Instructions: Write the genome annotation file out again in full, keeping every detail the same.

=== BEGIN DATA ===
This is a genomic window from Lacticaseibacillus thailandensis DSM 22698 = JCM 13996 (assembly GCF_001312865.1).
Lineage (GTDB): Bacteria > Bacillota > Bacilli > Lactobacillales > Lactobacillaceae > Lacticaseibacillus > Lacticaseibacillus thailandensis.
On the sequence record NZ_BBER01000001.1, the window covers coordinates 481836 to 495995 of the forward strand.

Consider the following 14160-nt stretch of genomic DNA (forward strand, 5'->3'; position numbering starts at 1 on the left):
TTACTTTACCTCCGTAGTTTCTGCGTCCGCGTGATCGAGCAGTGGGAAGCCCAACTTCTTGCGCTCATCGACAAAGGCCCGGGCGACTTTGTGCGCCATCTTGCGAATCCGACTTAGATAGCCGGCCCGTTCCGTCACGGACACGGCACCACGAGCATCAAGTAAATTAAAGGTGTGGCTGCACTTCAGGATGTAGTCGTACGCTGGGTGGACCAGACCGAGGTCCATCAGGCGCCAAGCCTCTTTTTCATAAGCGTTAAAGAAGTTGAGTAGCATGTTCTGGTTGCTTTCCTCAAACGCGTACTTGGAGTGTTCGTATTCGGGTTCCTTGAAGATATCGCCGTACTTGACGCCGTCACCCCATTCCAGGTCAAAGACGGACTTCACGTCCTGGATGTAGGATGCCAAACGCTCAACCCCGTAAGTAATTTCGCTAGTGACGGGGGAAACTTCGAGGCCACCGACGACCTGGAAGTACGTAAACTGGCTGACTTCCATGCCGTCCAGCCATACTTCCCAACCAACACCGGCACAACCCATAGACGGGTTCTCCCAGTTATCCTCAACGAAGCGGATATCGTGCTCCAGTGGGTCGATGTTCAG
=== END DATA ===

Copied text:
This is a genomic window from Lacticaseibacillus thailandensis DSM 22698 = JCM 13996 (assembly GCF_001312865.1).
Lineage (GTDB): Bacteria > Bacillota > Bacilli > Lactobacillales > Lactobacillaceae > Lacticaseibacillus > Lacticaseibacillus thailandensis.
On the sequence record NZ_BBER01000001.1, the window covers coordinates 481836 to 495995 of the forward strand.

Consider the following 14160-nt stretch of genomic DNA (forward strand, 5'->3'; position numbering starts at 1 on the left):
TTACTTTACCTCCGTAGTTTCTGCGTCCGCGTGATCGAGCAGTGGGAAGCCCAACTTCTTGCGCTCATCGACAAAGGCCCGGGCGACTTTGTGCGCCATCTTGCGAATCCGACTTAGATAGCCGGCCCGTTCCGTCACGGACACGGCACCACGAGCATCAAGTAAATTAAAGGTGTGGCTGCACTTCAGGATGTAGTCGTACGCTGGGTGGACCAGACCGAGGTCCATCAGGCGCCAAGCCTCTTTTTCATAAGCGTTAAAGAAGTTGAGTAGCATGTTCTGGTTGCTTTCCTCAAACGCGTACTTGGAGTGTTCGTATTCGGGTTCCTTGAAGATATCGCCGTACTTGACGCCGTCACCCCATTCCAGGTCAAAGACGGACTTCACGTCCTGGATGTAGGATGCCAAACGCTCAACCCCGTAAGTAATTTCGCTAGTGACGGGGGAAACTTCGAGGCCACCGACGACCTGGAAGTACGTAAACTGGCTGACTTCCATGCCGTCCAGCCATACTTCCCAACCAACACCGGCACAACCCATAGACGGGTTCTCCCAGTTATCCTCAACGAAGCGGATATCGTGCTCCAGTGGGTCGATGTTCAG